Table 1 Summary of the arthropods captured across all experimental units.
Fig. 1
figure1

Effect of fire on cumulative arthropod abundance (mean capture per day) vs. abundance ranks. Plots with different letters differ significantly in distribution (Kolmogorov-Smirnov test, P<0.05).

Fig. 2
figure2

Proportional abundance of six arthropod feeding-guilds in each of three prescribed burn treatments (unburned control, early season burn, and late season burn).

Table 2 Chi-square table of observed and expected daily capture of six arthropod feeding guilds under three treatments: no burn (control), early season prescribed fire (early), and late season prescribed fire (late). Expected counts are in parentheses.

Arthropod community diversity and structure.

Species richness at the individual trapping point level was greater in the late season burn treatment than in early season burn treatment and in the control (F2,6=10.00, P<0.001; Fig.3a). Richness in the early season burn treatment did not differ from the control. Comparisons of the Shannon index indicated that burn treatments contained greater arthropod community diversity than the control (F2,6=14.03, P<0.001; Fig.3b). However, H’ did not differ between early and late season burn treatments.

Fig. 3
figure3

Arthropod species richness (a), and Shannon-Wiener Index of arthropod diversity (b) for trapping point means, following one of three treatments: unburned control, early season burn, and late season burn. The median species richness of the treatments is shown, with the bottom and the top of the box plots representing the 25th and the 75th percentiles respectively. The bottom error bar shows the 10th percentile and the top bar shows the 90th. Boxes with different letters are significantly different (ANOVA followed by Tukey’s HSD multiple comparisons, P<0.05).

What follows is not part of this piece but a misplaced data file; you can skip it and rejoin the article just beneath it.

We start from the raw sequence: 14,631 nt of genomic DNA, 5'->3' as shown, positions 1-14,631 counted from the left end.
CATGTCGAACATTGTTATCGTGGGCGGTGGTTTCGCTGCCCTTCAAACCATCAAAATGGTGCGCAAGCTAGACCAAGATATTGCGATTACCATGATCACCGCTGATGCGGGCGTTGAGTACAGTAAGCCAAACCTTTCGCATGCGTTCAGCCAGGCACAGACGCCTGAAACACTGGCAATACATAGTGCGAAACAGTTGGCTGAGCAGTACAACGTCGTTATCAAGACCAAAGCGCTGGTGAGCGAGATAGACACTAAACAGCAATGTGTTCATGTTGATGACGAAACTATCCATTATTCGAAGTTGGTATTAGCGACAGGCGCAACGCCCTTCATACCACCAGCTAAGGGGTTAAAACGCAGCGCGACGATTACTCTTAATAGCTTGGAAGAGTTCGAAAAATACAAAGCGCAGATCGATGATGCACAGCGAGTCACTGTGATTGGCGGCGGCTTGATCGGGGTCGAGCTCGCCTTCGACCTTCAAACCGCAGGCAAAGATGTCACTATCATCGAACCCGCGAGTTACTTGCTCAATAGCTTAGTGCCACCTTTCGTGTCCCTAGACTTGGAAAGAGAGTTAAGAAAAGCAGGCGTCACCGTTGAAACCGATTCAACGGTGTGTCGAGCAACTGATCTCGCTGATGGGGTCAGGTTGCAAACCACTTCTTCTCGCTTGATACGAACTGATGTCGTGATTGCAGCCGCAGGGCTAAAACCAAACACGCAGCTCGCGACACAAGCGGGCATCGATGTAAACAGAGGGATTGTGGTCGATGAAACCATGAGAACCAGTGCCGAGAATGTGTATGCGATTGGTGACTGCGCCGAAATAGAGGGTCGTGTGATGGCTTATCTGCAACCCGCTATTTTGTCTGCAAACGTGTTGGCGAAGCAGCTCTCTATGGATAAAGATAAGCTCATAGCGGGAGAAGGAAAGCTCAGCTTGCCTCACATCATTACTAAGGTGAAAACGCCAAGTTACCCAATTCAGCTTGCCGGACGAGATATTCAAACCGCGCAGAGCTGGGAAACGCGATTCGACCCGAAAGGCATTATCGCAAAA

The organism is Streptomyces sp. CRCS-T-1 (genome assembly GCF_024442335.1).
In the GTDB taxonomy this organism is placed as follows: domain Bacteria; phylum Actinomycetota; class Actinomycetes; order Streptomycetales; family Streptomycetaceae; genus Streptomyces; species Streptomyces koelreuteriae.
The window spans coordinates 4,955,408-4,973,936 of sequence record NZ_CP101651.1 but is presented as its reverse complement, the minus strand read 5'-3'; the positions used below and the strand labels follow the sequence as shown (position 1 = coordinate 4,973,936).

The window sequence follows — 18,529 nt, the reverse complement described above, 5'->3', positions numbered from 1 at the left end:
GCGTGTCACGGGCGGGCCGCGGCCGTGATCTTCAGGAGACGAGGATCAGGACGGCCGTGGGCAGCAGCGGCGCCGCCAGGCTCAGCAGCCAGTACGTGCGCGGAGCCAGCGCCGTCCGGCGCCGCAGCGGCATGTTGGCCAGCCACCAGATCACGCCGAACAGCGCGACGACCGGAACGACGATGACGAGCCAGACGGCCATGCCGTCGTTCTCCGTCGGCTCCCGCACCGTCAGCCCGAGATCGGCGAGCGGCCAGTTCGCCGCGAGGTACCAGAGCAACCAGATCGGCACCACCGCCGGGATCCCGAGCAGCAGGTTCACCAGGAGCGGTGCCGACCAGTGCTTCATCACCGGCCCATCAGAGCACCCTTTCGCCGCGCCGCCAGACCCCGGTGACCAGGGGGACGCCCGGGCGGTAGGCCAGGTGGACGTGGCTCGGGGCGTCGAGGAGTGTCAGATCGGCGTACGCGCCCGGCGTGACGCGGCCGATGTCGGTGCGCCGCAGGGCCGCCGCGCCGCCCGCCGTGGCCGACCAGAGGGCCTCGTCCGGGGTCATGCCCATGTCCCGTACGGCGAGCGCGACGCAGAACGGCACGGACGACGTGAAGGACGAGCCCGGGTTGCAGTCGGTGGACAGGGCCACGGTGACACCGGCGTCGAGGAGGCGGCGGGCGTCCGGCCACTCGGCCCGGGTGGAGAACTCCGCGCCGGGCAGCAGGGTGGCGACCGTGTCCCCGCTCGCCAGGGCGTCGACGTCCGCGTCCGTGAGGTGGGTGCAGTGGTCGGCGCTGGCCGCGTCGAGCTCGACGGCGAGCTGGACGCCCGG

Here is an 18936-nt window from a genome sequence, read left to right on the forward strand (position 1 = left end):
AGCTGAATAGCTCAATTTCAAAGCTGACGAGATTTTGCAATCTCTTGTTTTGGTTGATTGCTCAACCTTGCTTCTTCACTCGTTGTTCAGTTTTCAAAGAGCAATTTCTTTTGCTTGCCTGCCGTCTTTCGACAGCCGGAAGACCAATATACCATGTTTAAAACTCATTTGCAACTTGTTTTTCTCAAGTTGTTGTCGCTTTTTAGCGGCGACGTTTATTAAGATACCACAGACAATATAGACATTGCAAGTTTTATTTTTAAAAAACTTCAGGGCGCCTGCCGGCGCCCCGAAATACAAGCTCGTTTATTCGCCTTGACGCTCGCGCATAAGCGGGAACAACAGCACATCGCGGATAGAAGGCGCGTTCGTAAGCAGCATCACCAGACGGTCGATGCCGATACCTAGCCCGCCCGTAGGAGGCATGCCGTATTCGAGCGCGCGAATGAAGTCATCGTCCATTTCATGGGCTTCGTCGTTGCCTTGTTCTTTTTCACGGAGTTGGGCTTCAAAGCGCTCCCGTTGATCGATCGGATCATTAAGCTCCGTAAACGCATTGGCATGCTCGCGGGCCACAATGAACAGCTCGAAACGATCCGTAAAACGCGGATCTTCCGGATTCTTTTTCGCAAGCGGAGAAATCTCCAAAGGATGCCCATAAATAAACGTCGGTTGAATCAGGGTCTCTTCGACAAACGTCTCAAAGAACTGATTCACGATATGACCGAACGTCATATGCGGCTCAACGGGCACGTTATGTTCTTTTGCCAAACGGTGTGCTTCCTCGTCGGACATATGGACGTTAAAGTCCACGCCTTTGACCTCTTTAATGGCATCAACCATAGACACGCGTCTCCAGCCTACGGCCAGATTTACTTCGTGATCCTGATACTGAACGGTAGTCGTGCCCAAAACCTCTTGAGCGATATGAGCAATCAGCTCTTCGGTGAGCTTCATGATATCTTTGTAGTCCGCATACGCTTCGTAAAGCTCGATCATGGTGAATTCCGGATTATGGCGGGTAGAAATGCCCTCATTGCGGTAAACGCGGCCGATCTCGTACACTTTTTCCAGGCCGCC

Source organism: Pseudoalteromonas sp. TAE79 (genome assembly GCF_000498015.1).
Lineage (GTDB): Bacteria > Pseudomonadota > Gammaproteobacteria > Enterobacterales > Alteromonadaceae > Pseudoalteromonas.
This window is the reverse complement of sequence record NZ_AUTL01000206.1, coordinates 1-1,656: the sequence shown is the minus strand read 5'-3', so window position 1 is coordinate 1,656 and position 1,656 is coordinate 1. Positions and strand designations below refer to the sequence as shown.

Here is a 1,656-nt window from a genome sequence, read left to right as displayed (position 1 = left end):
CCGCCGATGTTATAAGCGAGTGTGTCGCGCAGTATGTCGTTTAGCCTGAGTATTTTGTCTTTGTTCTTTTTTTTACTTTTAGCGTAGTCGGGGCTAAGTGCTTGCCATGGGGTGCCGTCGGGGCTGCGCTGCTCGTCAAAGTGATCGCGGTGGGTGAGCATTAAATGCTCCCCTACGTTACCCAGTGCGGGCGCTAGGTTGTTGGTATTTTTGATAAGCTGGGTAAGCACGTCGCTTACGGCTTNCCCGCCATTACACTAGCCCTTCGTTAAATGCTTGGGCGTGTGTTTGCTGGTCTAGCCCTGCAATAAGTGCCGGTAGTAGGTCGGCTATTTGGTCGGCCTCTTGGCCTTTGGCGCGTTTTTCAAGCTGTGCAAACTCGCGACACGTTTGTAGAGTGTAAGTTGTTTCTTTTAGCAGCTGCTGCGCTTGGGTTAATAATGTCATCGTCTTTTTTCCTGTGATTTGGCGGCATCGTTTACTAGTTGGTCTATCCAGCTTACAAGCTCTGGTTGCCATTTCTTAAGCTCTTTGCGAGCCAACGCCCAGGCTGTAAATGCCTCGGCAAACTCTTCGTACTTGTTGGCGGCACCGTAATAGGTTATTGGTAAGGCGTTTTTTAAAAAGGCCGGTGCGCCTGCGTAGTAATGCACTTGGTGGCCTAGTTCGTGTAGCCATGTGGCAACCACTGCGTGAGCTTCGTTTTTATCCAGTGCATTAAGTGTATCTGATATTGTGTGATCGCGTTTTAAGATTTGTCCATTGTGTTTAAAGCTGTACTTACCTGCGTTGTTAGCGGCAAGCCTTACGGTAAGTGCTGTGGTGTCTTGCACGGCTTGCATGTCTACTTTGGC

Arthropod richness and H’ at the unit level showed a similar pattern to the trapping point level measures. Although late-season burn species richness and H’ were marginally significantly greater, and significantly greater than that of the control (F2,6=4.97, P=0.053 and F2,6=5.52, P=0.044, respectively), neither differed from the early season treatment. Arthropod pattern diversity as measured by community heterogeneity was significantly greater in the burning treatments (F2,6=10.98, P=0.009; Fig. 4), but community heterogeneity did not differ significantly between the early and late season burning treatments.